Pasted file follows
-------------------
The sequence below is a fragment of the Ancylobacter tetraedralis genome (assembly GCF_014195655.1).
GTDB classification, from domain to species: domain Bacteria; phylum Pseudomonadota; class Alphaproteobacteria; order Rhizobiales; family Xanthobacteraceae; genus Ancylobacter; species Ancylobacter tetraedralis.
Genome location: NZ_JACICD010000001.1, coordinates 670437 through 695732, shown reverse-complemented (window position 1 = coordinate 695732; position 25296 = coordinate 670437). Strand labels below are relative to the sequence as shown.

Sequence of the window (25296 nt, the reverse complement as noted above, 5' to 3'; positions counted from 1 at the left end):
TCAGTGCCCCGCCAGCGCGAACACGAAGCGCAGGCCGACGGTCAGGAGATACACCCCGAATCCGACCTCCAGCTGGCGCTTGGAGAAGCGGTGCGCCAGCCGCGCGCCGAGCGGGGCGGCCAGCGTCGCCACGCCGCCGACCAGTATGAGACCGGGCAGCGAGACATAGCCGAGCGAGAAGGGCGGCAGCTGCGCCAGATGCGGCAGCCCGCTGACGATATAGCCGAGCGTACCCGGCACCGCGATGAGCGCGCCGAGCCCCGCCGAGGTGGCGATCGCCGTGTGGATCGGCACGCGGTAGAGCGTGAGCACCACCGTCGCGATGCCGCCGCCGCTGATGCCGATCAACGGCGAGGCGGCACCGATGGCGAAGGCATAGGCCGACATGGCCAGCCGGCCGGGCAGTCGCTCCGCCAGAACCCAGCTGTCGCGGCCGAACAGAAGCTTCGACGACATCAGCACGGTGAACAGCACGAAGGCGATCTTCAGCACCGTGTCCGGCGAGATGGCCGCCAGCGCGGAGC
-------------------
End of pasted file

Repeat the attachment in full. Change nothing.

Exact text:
The sequence below is a fragment of the Ancylobacter tetraedralis genome (assembly GCF_014195655.1).
GTDB classification, from domain to species: domain Bacteria; phylum Pseudomonadota; class Alphaproteobacteria; order Rhizobiales; family Xanthobacteraceae; genus Ancylobacter; species Ancylobacter tetraedralis.
Genome location: NZ_JACICD010000001.1, coordinates 670437 through 695732, shown reverse-complemented (window position 1 = coordinate 695732; position 25296 = coordinate 670437). Strand labels below are relative to the sequence as shown.

Sequence of the window (25296 nt, the reverse complement as noted above, 5' to 3'; positions counted from 1 at the left end):
TCAGTGCCCCGCCAGCGCGAACACGAAGCGCAGGCCGACGGTCAGGAGATACACCCCGAATCCGACCTCCAGCTGGCGCTTGGAGAAGCGGTGCGCCAGCCGCGCGCCGAGCGGGGCGGCCAGCGTCGCCACGCCGCCGACCAGTATGAGACCGGGCAGCGAGACATAGCCGAGCGAGAAGGGCGGCAGCTGCGCCAGATGCGGCAGCCCGCTGACGATATAGCCGAGCGTACCCGGCACCGCGATGAGCGCGCCGAGCCCCGCCGAGGTGGCGATCGCCGTGTGGATCGGCACGCGGTAGAGCGTGAGCACCACCGTCGCGATGCCGCCGCCGCTGATGCCGATCAACGGCGAGGCGGCACCGATGGCGAAGGCATAGGCCGACATGGCCAGCCGGCCGGGCAGTCGCTCCGCCAGAACCCAGCTGTCGCGGCCGAACAGAAGCTTCGACGACATCAGCACGGTGAACAGCACGAAGGCGATCTTCAGCACCGTGTCCGGCGAGATGGCCGCCAGCGCGGAGC